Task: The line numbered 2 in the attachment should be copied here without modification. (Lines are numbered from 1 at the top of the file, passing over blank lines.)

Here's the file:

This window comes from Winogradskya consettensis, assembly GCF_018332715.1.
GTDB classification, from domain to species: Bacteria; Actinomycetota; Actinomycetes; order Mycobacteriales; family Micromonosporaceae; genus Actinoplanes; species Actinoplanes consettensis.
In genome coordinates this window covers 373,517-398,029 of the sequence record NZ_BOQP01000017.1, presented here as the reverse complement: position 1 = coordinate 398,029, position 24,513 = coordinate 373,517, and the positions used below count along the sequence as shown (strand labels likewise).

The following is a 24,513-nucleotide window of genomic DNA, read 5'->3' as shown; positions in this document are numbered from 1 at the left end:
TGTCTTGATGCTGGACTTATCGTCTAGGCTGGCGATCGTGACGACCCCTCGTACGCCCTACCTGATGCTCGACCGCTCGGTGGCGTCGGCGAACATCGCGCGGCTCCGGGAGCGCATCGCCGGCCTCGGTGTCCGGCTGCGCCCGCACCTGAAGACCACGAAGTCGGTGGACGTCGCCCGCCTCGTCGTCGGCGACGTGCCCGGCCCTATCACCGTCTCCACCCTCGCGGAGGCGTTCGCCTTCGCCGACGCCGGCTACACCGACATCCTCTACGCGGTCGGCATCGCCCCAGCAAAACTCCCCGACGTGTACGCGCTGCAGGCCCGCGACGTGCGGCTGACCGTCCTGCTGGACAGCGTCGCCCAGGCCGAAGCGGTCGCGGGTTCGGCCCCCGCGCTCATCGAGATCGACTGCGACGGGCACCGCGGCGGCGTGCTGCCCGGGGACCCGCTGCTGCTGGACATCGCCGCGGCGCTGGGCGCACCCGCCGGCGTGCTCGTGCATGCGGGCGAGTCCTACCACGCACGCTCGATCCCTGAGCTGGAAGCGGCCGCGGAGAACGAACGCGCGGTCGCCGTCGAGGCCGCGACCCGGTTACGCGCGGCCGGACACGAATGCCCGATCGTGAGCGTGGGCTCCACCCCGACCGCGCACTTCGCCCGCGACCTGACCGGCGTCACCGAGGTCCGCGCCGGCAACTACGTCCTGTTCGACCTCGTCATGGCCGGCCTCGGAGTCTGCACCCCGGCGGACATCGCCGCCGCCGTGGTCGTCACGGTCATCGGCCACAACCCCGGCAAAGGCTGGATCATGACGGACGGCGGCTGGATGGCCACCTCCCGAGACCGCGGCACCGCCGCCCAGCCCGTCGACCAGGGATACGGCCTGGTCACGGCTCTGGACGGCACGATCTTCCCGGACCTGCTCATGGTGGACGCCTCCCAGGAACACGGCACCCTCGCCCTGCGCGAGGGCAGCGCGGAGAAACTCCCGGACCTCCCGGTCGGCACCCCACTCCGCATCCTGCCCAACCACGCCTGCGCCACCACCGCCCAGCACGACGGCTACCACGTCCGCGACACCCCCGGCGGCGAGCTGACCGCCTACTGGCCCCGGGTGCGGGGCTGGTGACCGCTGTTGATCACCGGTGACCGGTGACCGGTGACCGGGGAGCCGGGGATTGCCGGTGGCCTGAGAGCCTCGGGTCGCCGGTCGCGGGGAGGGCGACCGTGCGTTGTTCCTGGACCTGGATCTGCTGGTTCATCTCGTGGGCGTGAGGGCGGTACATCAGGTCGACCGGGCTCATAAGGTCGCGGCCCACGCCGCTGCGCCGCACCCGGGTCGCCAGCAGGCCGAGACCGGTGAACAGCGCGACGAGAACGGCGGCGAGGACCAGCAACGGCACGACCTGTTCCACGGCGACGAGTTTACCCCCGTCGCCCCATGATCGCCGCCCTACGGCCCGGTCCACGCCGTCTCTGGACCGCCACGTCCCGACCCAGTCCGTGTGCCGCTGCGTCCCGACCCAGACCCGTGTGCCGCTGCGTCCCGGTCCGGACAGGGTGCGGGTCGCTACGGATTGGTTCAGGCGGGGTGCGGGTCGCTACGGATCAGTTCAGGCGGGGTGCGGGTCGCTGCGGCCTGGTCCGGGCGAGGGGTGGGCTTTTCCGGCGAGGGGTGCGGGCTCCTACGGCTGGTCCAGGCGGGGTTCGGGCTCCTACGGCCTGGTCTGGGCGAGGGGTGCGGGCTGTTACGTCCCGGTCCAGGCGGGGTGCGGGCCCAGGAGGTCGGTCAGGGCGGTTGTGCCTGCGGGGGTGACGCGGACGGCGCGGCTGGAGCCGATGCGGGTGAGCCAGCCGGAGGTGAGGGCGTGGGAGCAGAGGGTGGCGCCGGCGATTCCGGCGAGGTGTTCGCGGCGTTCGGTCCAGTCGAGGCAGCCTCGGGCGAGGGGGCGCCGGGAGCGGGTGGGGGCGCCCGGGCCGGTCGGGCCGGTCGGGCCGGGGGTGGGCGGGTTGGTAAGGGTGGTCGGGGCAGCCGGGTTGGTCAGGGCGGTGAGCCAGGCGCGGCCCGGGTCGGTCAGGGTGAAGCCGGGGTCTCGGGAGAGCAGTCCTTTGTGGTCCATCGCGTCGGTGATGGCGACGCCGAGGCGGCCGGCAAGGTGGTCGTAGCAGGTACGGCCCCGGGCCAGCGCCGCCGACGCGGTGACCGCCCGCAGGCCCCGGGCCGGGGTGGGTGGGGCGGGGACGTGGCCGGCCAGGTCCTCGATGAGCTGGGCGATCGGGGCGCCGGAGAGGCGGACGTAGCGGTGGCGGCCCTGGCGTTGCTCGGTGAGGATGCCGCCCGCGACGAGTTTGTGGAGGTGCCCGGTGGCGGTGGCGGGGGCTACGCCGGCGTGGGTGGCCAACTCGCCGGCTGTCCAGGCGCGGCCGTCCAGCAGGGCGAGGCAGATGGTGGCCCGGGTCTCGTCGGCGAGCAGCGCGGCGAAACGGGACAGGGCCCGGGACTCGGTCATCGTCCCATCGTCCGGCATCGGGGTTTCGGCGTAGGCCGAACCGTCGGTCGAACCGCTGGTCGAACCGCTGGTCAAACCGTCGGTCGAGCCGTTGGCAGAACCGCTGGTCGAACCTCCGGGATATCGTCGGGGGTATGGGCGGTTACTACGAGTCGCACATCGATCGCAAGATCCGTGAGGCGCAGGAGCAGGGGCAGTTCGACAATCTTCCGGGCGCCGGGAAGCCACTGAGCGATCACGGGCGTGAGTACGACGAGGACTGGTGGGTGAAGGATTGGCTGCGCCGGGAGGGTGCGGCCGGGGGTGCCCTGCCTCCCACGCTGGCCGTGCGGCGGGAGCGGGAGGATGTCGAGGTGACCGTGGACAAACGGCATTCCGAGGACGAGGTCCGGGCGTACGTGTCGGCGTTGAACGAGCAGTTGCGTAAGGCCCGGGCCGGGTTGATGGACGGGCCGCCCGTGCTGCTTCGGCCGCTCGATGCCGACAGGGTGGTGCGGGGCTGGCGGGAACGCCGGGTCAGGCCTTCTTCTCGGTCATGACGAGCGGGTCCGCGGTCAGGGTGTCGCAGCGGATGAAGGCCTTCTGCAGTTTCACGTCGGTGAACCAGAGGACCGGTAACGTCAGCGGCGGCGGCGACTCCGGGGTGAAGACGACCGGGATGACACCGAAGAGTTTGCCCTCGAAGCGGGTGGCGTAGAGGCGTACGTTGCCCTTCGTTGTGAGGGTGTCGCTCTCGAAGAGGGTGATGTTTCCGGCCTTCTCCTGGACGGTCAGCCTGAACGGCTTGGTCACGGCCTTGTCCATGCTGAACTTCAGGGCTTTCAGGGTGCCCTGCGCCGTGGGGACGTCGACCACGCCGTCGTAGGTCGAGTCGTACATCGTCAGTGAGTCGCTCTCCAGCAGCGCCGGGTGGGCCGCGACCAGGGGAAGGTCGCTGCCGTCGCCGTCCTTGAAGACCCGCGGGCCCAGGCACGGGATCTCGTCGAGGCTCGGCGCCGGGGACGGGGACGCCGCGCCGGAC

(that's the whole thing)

GTDB classification, from domain to species: Bacteria; Actinomycetota; Actinomycetes; order Mycobacteriales; family Micromonosporaceae; genus Actinoplanes; species Actinoplanes consettensis.